Log

Wings Over Winter 2017

2017-01-07 Fourth Annual Wings Over Winter

The first flocking together of paramotor pilots was an abbreviated blast. Everyone who could read the forecast saw that Friday would probably be the only good day and indeed it was except for those who arrived early. In spite of that 130+ pilots came together including many escapees from their frigid confines.

Eric Farewell has carved out a good working relationship with the airport, enough to put this on, which is no small feat. There is a lot going on here so pilots must keep their eyes open especially since it's pretty open as to where you can launch and land. There is tons of room.

Parking was tight but there was enough room and pilots could park very near the LZ. Tim & I brought the Enterprise but it's close enough that we could have commuted. Originally I was only going to be there on Friday morning but feeling a bit below the weather meant that I begged off my day job.

Kudos to Eric Farewell, Travis Burns and Co. for putting this on. It seems easy but involves many hours of prep work that goes on behind the scenes and lots of expenses. In their case, it also puts a lot of stress on their primary training environment. Thanks to the city of Lake Wales, too, whose forward thinking leadership recognizes the value.

Reasonable restrictions were in place to make nice with the surrounding community and only one thoughtless pilot, it seems, brought out the police. He was reportedly trying to tap or chase cows. Figures.

Eric's Paradigm team did some flying for a Fox outlet that put it on the air live with a camera feed from Eric. Pretty cool and some positive publicity for the sport.

Friday was all-day flying with blue sky thermalling for those with higher bump tolerances and reserves (hopefully). Several large groups set out on cross countries in the afternoon and the bumpy breeze set down by about 4:45pm to leave a sweet soft finale. That's good because the rains came overnight and were followed by chilly winds on Saturday. Most pilots headed out by Saturday afternoon.

Seeing everybody was most of the fun for me, and meeting so many new entrants flying. It was also the first cross country Tim & I have done in a while.

Youth & The Greybeards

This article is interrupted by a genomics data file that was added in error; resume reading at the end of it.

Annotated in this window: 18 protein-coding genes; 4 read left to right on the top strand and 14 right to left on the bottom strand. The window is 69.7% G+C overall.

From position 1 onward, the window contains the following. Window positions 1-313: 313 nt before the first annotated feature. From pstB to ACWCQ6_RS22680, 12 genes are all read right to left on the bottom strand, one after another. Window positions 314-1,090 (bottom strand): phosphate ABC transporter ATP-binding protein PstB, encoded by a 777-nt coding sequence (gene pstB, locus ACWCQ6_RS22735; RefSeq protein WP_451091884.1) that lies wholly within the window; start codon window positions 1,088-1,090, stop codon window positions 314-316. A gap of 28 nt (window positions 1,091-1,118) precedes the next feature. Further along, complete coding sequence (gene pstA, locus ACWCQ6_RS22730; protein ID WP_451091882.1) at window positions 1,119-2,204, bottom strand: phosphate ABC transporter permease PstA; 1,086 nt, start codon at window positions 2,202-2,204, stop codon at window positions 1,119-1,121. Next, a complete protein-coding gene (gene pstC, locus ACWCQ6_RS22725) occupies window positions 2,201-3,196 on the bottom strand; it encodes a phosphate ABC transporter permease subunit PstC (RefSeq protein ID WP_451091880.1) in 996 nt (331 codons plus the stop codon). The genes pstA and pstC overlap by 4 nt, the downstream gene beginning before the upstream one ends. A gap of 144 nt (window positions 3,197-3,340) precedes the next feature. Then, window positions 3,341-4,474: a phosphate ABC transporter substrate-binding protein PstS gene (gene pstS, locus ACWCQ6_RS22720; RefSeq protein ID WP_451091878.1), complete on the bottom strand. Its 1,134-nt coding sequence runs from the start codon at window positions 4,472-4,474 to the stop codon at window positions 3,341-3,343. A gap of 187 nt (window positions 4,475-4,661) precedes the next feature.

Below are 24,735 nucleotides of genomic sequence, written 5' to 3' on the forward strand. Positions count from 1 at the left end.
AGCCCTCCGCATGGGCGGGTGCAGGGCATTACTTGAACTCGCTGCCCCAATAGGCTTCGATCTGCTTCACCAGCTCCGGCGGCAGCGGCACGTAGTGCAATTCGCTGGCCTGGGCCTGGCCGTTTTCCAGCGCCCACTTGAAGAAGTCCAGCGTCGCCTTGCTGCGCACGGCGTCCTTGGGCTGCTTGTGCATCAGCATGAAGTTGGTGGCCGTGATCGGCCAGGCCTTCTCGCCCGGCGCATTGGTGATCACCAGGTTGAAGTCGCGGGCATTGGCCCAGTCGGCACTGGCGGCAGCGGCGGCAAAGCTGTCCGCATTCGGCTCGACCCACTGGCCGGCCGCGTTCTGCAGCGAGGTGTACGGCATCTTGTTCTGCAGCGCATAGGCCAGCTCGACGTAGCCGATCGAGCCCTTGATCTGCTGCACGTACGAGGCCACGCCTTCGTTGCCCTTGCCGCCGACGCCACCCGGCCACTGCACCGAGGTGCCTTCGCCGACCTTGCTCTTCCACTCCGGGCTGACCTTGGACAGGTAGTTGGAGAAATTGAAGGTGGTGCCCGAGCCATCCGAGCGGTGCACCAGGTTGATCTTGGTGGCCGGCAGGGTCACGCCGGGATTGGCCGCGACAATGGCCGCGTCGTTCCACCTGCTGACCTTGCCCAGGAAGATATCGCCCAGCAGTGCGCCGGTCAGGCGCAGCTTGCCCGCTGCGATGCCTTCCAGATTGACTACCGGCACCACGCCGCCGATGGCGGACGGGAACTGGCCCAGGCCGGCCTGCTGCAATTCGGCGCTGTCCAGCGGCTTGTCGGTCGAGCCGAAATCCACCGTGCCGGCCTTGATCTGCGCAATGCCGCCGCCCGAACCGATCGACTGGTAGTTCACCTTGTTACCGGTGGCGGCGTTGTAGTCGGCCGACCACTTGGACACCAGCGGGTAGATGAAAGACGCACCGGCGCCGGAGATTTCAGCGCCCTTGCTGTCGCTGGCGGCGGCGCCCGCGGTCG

What's up with all the youngsters? Nice that young blood is coming in--there were a number of early twenty somethings flyers tearing it up whenever flyable air presented. Some of them are working towards being intstructors and hoping to do a lot more flying.

Us oldsters were there in force, too. I enjoyed seeing Dave Warfield and Bill Corbet, two of the orginal Parastars, out there flying some well used wings.

Here is the story in pictures.

 

Tim Kiaser takes off for his second flight of the day.

 

Eric Farewell and others starting some formation

 

Lance Marczak is the king of fixing. Fixing anything, really, but we know him best for incessantly getting people back in the air after their motor stops motoring. He specializes in the Top 80 but I can't think of a motor he's not been able to revive if all the parts are there. And a few where the parts weren't all there.

 

Some non-paramotor friends came to visit and we all went out to Mannys on Friday night. Ray & Dexter (bottom right) may not be paramotorists yet but they have been learning to kite as my student victims -- one of several research projects for the instructor book. It was so cool to finally get Jeff Hamann from San Diego and Lance Marczak from Kankakee down to our place. John Stovall has been down before but it was good to see him and his son Nicholas, too. Lance is the nutjob who just made a paper airplane out of the table covering. He couldn't get it started, though, which is unusual for Lance.

 

Tim Kazmierczak just finished a downwind footdrag along this alligator containing canal. The calm water betrays a pretty calm wind, though.

 

Jeff Hamann and Lance Marczak cruising the cowscape. We took off with no particular destination in mind, just headed into the South wind. Jeff is threatening to wipe his shoes on Lance's Old Spice.

 

Tim put this long, curvy path to good use.

 

Four of us form up. Tim (low & left), Lance, John Stovall (highest) and Jeff Hamann (red wing).

 

Tim over orange groves.

 

Jeff found himself a big one. This gator is probably 10+ feet.

 

Looking in about any direction yielded paragliders. We definitely needed to keep looking! Everyone suspected that this would be the last day of flying given the forecast unless you were willing to put up with a cold Sunday morning.

 

Trent Almon with the launch area beyond. It's a huge area but that's an active runway so look really carefully left and right before taking off or landing here.


Eric and Travis holding a newspaper article by the Lakeland Ledger. The lead story has been changed to protect the innocent. Thanks for having us.



Maps handed out to pilots to help preserve the flying site. Some areas could be flown over at some altitudes.


Sensible, minimal rules.


© 2016 Jeff Goin & Tim Kaiser   Remember: If there's air there, it should be flown in!